Loving and Leaving Ceylon

‘I would rather not be engaged. When people are engaged, they begin to think of being married soon, and I should like everything to go on for a long while just as it is.’

For connoisseurs of George Eliot, the above quote summons The Mill on the Floss to mind; for lovers of Shyam Selvadurai, the parallels between the two novels are noticeable.

I am ashamed to admit that I have read but one, and having impressed upon a dear friend over lunch to read Cinnamon Gardens, the reciprocal plea has been to read its forerunner.

Victoria Arcade, Colombo, Ceylon, 1920s via LankapuraIt was with regret and relief that I left Ceylon this morning: regret for a great novel concluded and relief that it will no longer call me from daily tasks.

From the pages on which I last expounded, Selvadurai excelled to new heights of sumptuous story-telling, drawing the reader deeper into the lives and thoughts of his characters.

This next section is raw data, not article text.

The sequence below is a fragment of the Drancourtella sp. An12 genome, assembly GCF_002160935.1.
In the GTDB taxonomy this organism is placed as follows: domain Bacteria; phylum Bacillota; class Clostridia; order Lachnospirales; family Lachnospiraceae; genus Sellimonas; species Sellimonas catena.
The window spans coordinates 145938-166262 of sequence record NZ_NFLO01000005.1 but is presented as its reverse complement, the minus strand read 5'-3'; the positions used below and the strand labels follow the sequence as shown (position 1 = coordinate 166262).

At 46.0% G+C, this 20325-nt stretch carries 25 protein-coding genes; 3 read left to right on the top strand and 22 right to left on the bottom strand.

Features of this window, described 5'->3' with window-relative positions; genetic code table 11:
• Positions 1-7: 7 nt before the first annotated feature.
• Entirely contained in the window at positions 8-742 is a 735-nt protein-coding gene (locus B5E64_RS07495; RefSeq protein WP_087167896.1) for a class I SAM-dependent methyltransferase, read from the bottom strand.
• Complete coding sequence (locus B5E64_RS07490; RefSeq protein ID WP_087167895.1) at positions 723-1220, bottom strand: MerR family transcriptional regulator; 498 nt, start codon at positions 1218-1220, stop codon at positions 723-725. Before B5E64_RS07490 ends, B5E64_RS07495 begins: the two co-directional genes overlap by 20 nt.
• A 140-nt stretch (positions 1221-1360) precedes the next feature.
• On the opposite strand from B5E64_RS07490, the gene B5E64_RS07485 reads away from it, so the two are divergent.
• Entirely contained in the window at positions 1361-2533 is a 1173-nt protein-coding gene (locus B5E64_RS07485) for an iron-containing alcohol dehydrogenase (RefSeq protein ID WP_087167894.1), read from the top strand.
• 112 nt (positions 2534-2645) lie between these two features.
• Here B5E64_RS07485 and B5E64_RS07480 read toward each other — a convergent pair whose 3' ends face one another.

To shy away from gushing, but two (quasi)gripes must be put forth: a personal favourite among the families, Manohari is a sadly absent character – her dry wit and silliness brings to mind Lydia Bennett, sans scandal.

Providing a neat comic foil, she frequently receives an ear-boxing and leaves one with the regret that she did not feature more frequently.

Lastly, the twist of an ending is unique and we must love it for that.

But I would be a liar if I did not concede that I scowled in disappointment at…

… and so onto Half a Life, by V. S. Naipaul.

Yes, Hilary, you shall remain on the shelf, again.

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This entry was posted on April 4, 2013 by in Asia, Books and tagged , , , , , , , .
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